Ikea said Tuesday it has opened more click-and-collect locations in fiscal 2016 than traditional stores, a shift from its longstanding emphasis on huge warehouse-like locations. While Ikea opened 12 new stores in fiscal 2016, it opened 19 “Pick up and Order” centers in the same timeframe.
The world’s largest furniture retailer said the centrally-located click-and-collect centers span an average size of 20,000 square feet. Customers can pick up online orders and also purchase a limited number of products they hadn’t ordered. CEO Peter Agnefjall told Reuters he sees the locations as tests "to see which formats and locations work best."
Parent Ikea Group Tuesday reported a 30% increase in e-commerce sales during fiscal 2016, Reuters reports. Total sales were $37.6 billion (EUR 34.2 billion), and adjusted for currency impacts, total sales rose 7.9%, according to a company press release. Same-store sales grew 4.8%.
Ikea has been slow to warm to e-commerce, which could be a reflection of the particular inefficiencies and high costs of shipping heavy furniture. But e-commerce and omnichannel are no longer avenues to ignore, and the Swedish retailer is responding.
Ikea’s record sales report belies the fact that it also has a reputation for low-quality goods, which relegates its core customer to extremely price-sensitive college students and other budget shoppers. That has prompted some soul searching, and led Agnefjall to commit earlier this year to bolstering the quality of the retailer's furniture. "Customers expect us to do more,” he told Reuters in July. “And nowadays you can't really make products that are throwaway: When you buy a sofa table, it needs to be built to last.”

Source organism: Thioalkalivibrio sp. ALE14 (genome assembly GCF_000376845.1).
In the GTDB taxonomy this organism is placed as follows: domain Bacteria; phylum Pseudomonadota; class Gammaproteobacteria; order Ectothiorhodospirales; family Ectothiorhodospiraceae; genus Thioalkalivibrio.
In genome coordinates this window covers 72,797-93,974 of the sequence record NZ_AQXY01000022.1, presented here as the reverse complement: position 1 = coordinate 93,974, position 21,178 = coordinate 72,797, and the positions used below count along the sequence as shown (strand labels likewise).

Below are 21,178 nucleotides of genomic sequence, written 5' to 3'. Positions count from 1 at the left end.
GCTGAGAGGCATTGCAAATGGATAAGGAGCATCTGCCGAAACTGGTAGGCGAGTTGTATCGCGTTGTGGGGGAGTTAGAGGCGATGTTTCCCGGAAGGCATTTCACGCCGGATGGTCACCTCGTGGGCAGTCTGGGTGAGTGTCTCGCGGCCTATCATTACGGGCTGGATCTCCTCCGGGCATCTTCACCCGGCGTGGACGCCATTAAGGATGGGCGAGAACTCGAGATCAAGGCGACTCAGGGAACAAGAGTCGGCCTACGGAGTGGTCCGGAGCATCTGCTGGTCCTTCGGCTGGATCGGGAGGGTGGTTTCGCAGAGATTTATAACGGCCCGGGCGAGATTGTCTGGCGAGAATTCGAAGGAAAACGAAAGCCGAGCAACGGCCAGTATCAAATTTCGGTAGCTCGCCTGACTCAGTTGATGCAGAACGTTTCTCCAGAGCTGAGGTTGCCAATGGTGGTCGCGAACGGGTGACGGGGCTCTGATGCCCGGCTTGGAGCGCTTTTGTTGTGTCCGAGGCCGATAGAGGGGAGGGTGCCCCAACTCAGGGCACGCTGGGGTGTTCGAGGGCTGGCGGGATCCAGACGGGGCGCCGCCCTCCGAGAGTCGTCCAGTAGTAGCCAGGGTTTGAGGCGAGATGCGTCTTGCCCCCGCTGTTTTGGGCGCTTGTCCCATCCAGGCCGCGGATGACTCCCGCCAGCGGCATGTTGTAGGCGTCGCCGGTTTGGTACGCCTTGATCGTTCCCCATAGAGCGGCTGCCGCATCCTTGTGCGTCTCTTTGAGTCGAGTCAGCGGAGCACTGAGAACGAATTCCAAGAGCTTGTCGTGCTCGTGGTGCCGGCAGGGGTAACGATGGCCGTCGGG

Right now, it isn’t. Even Ikea’s biggest fans will tell you that. “They have so much brand equity, but it’s not very high quality,” Philip Ryan, associate partner at consulting firm Vivaldi, told Retail Dive earlier this year. “It’s great design, very functional. It’s almost akin to Zara [fast-fashion] clothing.” In some cases poor quality also means unsafe. Earlier this year, Ikea recalled 29 million chests and dressers sold in North America and China — products blamed in multiple deaths and injuries of young children.
Meanwhile, the retailer’s e-commerce results this year are quite a departure from past years. Its previous strategy has slowed the retailer’s overall growth, and after reporting overall online sales growth of just 0.4% in 2014, Ikea pledged to increase e-commerce from about €1 billion per year to at least €5 billion in the next five years to meet its targeted sustained overall growth rate of 10% per year.
Last year Agnefjall spun the retailer's late entry into e-commerce as a good thing. "We could have been faster, I could agree to that," Agnefjäll told CNBC in October. "But by being late we can skip a step in the technology development, straight to mobile and tablet.” So far, that appears to have worked.